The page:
Five years ago, the Academy of Motion Picture Arts and Sciences embarked on a mission to diversify its ranks — to make its overwhelmingly old, white, male demographic makeup look more like America. Mission accomplished: This morning’s nominations reflect a completely polarized votership many of whose various constituencies can’t stand one another! The resemblance to real life is uncanny.
In fact, today’s nominations offer something for, if not everyone, at least lots of different, siloed groups of someones. Those who mourned the quick demise of the misbegotten Best Popular Film Oscar that was floated in early 2018 should be heartened by the fact that this year’s eight-film Best Picture roster boasts not only Black Panther — the first superhero movie to crack the top tier and the third-highest domestic grosser in history — but two other films, Bohemian Rhapsody and A Star Is Born, that have already cracked $200 million in the U.S. (That pandering new prize is still under consideration; expect it to go away forever now, since it’s manifestly not needed.) Those who led the #OscarsSoWhite charge a couple of years back, while noting that Barry Jenkins’s If Beale Street Could Talk should have been rewarded with a lot more than three nominations, can celebrate Spike Lee’s first-ever Best Directing nomination (that’s insane, and may become a meaningful Oscar narrative in the next month), as well as the robust performance of his film BlacKkKlansman (six nominations, including Best Picture) and Black Panther (seven nominations). And those who wondered if anti-streaming bias would play into the voting can cheer not only the huge slate of nominations for Netflix’s Roma and the Best Documentary nod to Hulu’s Minding the Gap but, more unexpectedly, three nominations for Joel and Ethan Coen’s The Ballad of Buster Scruggs.
In terms of taste, it’s never been clearer that the Oscar votership is no longer monolithic. The centrality of Green Book in the awards race so far has been baffling to
me any number of critics, and its performance today (five nominations, including Best Picture, though not Director) is unlikely to slow it down. And Bohemian Rhapsody, another Best Picture nominee, currently sits at a 49 on Metacritic, making it the worst-reviewed film to compete for the top prize since … at least the existence of Metacritic. How to reconcile those picks with the breakthrough recognition for Black Panther, or Roma, or The Favourite?
The answer is, you don’t. The Academy’s expansion of its membership — almost 30 percent of its votership joined in the last four years — went in many directions and is going to have a different visible effect every year. While race and gender got the most attention, the most underdiscussed recent push has been a massive effort to internationalize its ranks, and that effort is strikingly reflected in this year’s field. Roma’s ten nominations make it the most Oscar-recognized foreign-language film in history, and the film that co-leads the field, The Favourite, is directed by Yorgos Lanthimos, who was competing for Best Foreign Language Film just a few years ago for Dogtooth. Lanthimos and Alfonso Cuarón are joined in the Best Directing race by Pawel Pawlikowski, whose Polish film Cold War also won nominations for Best Foreign Language Film and Best Cinematography. (The last time two directors of foreign-language films competed for best director? 1976.) And in Best Cinematography, Roma and Cold War were joined by a selection nobody saw coming (except, apparently, the cinematography branch): the German film Never Look Away (it almost certainly helped that it was shot by the revered American veteran Caleb Deschanel). Add in the unknown-as-of-six-months-ago Yalitza Aparicio and Marina de Tavira both scoring nominations for Roma, and the surprising to many inclusion of the German documentary Of Fathers and Sons (which knocked the American doc hits Won’t You Be My Neighbor? and Three Identical Strangers aside to make the final five) and it seems clear that Academy voters are looking at a wider and more international array of films than they were a decade ago.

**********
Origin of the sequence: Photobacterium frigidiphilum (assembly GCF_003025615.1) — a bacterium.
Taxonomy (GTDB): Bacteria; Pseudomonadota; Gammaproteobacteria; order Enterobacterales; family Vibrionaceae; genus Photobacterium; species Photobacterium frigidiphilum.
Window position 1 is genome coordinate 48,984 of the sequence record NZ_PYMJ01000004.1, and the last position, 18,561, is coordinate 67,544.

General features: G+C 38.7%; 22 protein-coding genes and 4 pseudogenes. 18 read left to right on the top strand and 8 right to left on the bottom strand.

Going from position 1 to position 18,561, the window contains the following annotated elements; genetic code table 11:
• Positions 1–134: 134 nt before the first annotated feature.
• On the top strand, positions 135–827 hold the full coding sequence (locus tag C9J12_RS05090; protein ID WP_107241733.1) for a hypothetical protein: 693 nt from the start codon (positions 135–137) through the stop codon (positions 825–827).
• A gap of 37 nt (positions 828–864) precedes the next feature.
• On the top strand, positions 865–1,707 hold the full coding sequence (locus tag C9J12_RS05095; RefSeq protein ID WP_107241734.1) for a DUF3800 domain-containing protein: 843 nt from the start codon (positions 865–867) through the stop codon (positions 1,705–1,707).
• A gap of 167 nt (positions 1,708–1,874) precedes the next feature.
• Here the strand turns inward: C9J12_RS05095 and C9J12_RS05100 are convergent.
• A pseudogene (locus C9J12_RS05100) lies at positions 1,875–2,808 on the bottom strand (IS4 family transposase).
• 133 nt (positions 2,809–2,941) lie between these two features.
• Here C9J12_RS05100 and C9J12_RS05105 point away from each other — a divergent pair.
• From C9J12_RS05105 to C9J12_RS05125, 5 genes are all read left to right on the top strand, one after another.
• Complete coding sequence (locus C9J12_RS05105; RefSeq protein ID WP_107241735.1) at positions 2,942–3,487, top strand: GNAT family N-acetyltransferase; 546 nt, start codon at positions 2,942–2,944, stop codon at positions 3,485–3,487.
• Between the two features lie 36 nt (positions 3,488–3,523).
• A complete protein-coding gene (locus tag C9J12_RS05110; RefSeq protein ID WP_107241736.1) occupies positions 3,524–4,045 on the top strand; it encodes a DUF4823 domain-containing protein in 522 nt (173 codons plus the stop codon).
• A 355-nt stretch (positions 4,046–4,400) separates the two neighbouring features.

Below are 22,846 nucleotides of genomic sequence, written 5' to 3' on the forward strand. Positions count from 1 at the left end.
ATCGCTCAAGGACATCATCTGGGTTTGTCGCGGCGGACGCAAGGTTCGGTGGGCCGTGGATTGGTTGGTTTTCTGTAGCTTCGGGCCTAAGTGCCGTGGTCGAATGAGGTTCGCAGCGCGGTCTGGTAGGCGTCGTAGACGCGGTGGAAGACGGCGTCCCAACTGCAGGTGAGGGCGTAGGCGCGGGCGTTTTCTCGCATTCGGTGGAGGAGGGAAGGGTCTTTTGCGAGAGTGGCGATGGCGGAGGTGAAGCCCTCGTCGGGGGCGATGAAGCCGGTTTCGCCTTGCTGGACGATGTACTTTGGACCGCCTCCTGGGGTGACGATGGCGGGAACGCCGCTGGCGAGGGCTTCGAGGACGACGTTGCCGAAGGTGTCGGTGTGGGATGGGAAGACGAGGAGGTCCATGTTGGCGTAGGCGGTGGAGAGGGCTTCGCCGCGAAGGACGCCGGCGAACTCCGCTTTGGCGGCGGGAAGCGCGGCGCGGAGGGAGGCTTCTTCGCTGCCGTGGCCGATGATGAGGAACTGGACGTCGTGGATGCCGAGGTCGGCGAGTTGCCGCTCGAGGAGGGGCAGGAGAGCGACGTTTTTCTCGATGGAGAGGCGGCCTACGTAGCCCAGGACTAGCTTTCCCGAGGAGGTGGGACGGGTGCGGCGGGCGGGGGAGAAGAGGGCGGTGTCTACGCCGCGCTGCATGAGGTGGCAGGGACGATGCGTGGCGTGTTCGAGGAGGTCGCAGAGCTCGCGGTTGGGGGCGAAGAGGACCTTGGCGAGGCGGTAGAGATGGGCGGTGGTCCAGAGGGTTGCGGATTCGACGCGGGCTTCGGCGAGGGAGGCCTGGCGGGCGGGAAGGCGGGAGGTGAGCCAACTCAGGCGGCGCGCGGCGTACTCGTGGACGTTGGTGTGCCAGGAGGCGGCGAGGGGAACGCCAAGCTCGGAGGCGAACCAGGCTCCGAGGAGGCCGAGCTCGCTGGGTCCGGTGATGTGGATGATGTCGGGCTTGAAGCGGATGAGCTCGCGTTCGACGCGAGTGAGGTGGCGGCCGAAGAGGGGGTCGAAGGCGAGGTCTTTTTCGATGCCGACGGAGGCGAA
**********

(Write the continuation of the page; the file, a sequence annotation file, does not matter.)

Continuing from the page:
How much difference did social-media noise make this year? None, I’d say. The unearthing of Green Book screenwriter Nick Vallelonga’s anti-Muslim tweet did not stop writers from giving the movie a Best Screenplay nomination. (Writers branch, I want a word with you.) The polarizing Vice, despite yowls of complaint from some Twitter-friendly critics, pretty much ran the table with eight nominations, almost the same set that the widely liked A Star Is Born got. (Bradley Cooper’s SHOCKING BEST DIRECTOR SNUB — just kidding, there were no shocking snubs, and he probably just missed in a talent-packed field — could theoretically set up an Argo trajectory for A Star Is Born, but given Cooper’s other nominations today, and also given his general Bradley Cooper-ness, “poor Bradley” is going to be a tougher sell.)
It’s hard to discern a narrative in the overall list, and that’s a good thing. As its membership pushes toward 10,000, the Academy is now composed of people who can’t stand the straightwashing of Bohemian Rhapsody or the both-sides-ism of Green Book, and others who don’t think that comic-book movies like Black Panther should compete for the top prize, and others who think a black-and-white foreign-language film from a streaming service leading the field is basically a visible manifestation of the apocalypse, and who think that angry political movies like Vice and BlacKkKlansman will turn off Real America. And clearly, it’s also composed of slightly more people who, case by case, completely disagree. It’s hard to imagine a lineup more reflective of this churningly angry years-long moment — and almost as hard to imagine what, of the eight nominees, will effectively enough disguise itself as a consensus choice in a nonconsensus universe and make it to the finish line.